Your 2 purchases are independent.  so no,  NCL is not going to do anything about your flights.    Were you flying in the day of the cruise from Anchorage?    NCL leaves on Monday.    Is there a HAL,  Princess,  Rci/Celebrity ship available?   They would all leave prior.     

 

But-  there is a good chance your cruises are going to be canceled anyway.    

 

 

 

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35 minutes ago, Aladdin22 said:

Thanks for all your replies. Very annoyed with NCL as we booked this in good faith, called twice before booking, no mention of any problem. We’ve now got non-refundable very expensive flights (not booked with NCL) we can’t use. Will NCL compensate for this? 


be sure to talk with tape airline and don’t assume that nothing can be done just because it’s no refundable. I had a nonrefundable airline ticket booked and had to cancel my plans due to Covid-19. The airline gave me a full refund for my no refundable ticket. My travel was booked for a couple months before yours, but maybe...just maybe. good luck!

 

As for cruiseline CS, sometimes it really sucks. A rep actually was adamant one time that I needed a passport to fly from Portland, Oregon to Anchorage, Alaska. As a U.S. citizen I absolutely don’t, but she was 100% certain in her convictions. LOL.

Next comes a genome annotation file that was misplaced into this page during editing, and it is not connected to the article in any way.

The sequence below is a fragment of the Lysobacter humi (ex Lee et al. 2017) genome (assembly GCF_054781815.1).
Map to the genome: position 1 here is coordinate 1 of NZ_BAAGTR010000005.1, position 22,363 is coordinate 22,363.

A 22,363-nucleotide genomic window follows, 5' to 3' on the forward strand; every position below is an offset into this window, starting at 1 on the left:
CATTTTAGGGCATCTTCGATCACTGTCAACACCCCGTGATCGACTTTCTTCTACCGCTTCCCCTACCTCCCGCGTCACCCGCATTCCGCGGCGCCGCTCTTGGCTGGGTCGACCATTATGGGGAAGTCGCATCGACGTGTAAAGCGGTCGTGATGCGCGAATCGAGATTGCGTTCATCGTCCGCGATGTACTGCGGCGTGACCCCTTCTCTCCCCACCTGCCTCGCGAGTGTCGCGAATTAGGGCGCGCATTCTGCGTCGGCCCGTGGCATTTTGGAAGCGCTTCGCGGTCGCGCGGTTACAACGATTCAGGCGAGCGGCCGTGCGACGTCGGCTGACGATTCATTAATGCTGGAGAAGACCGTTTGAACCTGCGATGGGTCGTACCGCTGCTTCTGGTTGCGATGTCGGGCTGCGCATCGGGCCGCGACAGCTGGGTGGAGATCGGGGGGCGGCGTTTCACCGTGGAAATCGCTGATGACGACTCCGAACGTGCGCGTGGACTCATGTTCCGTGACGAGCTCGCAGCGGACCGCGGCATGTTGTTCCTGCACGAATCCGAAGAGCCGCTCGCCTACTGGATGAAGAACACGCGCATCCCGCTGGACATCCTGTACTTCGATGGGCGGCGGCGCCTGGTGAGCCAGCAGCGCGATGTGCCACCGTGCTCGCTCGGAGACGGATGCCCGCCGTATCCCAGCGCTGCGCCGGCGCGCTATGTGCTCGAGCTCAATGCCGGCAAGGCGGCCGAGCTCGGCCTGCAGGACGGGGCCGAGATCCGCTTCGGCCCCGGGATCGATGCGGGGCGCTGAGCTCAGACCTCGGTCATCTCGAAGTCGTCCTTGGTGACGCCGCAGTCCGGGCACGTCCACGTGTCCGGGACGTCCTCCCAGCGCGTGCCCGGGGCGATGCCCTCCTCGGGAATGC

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Mrs. Jones, Mrs. Jones, Mrs. Jones, we got a thing going on

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11 hours ago, bluesea777 said:

 

I think you meant to say can not can't. You can do either cruise but not both on same ship.

 

 

Should have read "you can´t go on from Vancouver to Hawaii" (when you already come from Seward).

 

steamboats

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12 hours ago, don't-use-real-name said:

The OP being from the UK this itinerary may have been marketed differently !

 

No, they are not marketed differently... it´s two separate cruises... And the systems lets you book them both as B2B without a warning... Same for Royal or Celebrity...

 

steamboats

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The ability to book these types of trips has been going on for a long time and not just on NCL.